Currently, music videos uploaded by record labels are preceded by advertisements. The companies then earn by collecting a portion from the ads' revenues.
YouTube's subscription plan will of course draw the ire of most of its users, who widely use the site due to its free streaming service. But aside from the users, independent music labels also criticized the site.
According to Rich Bengloff, president of the American Association of Independent Music, record labels are being forced by the site to comply with the new plan's unfavorable terms.
Although YouTube did not release any details regarding the plan, Bengloff said indie music labels will not receive the same amount as what will be given to major corporations under the new plan.
Apparently, independent companies will only be entitled to a smaller portion of the revenues from the ads and subscriptions.
"It's awful that indies are being treated as second-class citizens by YouTube," Bengloff said.
In addition, YouTube has stated that companies who do not agree with the subscription guidelines will not be able to collect earnings from existing videos with ads, according to BBC.
This puts Bengloff and his colleagues in a bind since they rely on the popular site to promote their artists.
"We feel like since they are a monopoly, we need to be on YouTube," he said.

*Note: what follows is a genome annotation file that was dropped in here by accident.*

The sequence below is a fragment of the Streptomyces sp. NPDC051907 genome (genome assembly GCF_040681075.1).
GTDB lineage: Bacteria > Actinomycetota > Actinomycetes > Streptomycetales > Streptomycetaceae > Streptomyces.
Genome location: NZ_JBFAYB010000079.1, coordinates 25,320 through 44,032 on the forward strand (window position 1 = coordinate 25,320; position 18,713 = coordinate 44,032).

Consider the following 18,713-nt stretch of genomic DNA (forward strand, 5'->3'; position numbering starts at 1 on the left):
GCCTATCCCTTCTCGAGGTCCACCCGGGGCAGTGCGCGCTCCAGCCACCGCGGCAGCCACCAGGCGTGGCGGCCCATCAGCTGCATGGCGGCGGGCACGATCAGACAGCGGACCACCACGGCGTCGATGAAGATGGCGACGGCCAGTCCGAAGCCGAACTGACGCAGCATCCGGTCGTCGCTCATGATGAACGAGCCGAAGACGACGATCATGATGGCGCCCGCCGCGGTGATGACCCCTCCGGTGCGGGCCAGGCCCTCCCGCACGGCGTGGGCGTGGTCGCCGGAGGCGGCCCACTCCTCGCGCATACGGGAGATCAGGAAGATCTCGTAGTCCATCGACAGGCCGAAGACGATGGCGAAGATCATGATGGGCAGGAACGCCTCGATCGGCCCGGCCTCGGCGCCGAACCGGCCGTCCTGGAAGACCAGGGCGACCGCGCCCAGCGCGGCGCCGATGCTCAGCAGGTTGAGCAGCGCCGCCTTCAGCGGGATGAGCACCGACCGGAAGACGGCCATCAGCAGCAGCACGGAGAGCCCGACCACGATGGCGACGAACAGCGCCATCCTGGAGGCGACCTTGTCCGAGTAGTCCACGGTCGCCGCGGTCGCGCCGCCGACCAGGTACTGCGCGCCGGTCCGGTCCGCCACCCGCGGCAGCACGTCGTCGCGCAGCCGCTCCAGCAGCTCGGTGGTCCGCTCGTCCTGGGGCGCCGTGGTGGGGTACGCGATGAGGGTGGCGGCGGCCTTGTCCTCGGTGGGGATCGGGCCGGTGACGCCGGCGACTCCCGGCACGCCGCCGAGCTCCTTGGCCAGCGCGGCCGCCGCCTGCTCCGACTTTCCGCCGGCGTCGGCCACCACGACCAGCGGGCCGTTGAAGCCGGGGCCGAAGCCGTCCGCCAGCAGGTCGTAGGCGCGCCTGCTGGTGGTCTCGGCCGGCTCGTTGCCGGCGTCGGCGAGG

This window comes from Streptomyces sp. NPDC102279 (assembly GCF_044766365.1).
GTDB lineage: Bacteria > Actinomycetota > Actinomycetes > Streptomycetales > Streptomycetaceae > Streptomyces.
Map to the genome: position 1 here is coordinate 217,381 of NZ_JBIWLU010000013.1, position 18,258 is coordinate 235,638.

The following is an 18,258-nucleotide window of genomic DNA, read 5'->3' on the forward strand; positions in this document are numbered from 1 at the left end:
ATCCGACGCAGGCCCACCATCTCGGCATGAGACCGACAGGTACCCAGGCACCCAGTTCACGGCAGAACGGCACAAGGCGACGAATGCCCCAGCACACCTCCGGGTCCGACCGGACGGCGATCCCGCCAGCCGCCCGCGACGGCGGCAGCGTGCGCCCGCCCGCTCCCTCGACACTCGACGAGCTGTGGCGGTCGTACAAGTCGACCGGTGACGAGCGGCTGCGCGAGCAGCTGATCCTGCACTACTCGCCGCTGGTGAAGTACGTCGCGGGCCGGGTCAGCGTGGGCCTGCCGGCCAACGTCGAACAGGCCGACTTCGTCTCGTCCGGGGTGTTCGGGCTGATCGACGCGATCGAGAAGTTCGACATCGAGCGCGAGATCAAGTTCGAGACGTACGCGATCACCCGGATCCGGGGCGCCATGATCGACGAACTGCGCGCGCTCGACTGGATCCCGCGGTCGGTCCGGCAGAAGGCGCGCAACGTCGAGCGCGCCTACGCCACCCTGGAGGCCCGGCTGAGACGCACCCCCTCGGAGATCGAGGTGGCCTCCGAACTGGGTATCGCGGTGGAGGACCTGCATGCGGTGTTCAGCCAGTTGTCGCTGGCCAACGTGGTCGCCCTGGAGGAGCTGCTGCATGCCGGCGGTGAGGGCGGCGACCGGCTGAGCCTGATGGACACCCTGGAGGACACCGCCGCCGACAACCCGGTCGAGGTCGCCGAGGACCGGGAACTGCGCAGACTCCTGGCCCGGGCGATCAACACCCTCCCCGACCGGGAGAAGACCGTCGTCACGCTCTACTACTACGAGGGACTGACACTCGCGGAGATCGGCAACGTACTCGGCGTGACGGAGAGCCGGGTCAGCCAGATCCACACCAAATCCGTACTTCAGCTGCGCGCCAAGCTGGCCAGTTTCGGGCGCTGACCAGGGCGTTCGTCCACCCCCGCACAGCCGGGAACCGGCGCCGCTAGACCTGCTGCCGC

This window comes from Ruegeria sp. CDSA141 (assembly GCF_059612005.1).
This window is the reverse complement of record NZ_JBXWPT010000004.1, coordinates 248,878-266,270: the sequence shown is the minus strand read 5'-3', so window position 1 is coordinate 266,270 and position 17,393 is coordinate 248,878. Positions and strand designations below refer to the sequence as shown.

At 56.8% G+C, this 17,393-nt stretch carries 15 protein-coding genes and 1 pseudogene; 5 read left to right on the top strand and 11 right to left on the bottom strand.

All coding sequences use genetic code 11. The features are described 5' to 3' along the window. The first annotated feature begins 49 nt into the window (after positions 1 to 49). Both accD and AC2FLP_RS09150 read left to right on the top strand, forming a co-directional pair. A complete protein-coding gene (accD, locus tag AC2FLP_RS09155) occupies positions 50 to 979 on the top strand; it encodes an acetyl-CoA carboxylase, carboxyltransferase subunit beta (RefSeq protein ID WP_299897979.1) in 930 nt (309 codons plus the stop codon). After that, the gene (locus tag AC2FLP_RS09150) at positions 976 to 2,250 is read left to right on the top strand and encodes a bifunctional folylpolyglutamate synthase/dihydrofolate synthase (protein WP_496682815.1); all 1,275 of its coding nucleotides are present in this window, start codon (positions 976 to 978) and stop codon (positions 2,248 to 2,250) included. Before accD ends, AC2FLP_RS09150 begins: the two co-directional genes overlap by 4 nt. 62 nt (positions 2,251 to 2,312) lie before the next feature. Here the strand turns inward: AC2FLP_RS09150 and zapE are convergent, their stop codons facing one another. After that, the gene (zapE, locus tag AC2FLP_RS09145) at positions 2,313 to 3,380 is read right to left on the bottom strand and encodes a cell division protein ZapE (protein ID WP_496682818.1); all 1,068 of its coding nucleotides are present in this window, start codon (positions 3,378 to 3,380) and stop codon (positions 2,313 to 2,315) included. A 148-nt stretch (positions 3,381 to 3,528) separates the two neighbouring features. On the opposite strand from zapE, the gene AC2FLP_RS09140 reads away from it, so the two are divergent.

For Paul Verna, a senior analyst from the research firm eMarketer, YouTube is a successfully growing brand even without the subscription plan. For 2014, the site could earn around $3.2 billion in ad revenues alone, San Francisco Gate reported.
"There's no sign of slowing down," Verna said. "YouTube is like a brand. It's like Kleenex. People use it as a verb and completely associate YouTube with video online."
Although rolling out a subscription plan could potentially double the site's earnings, Verna believes getting users to go onboard with the new process will be a challenge. After all, its free video streaming service is what initially drew them to create their own accounts.
"YouTube has always been a free culture," the analyst said. "That's a very large obstacle. It's not to say they can't o it, but they really have to bring something to the table to cause people to think that this is really worth paying for."
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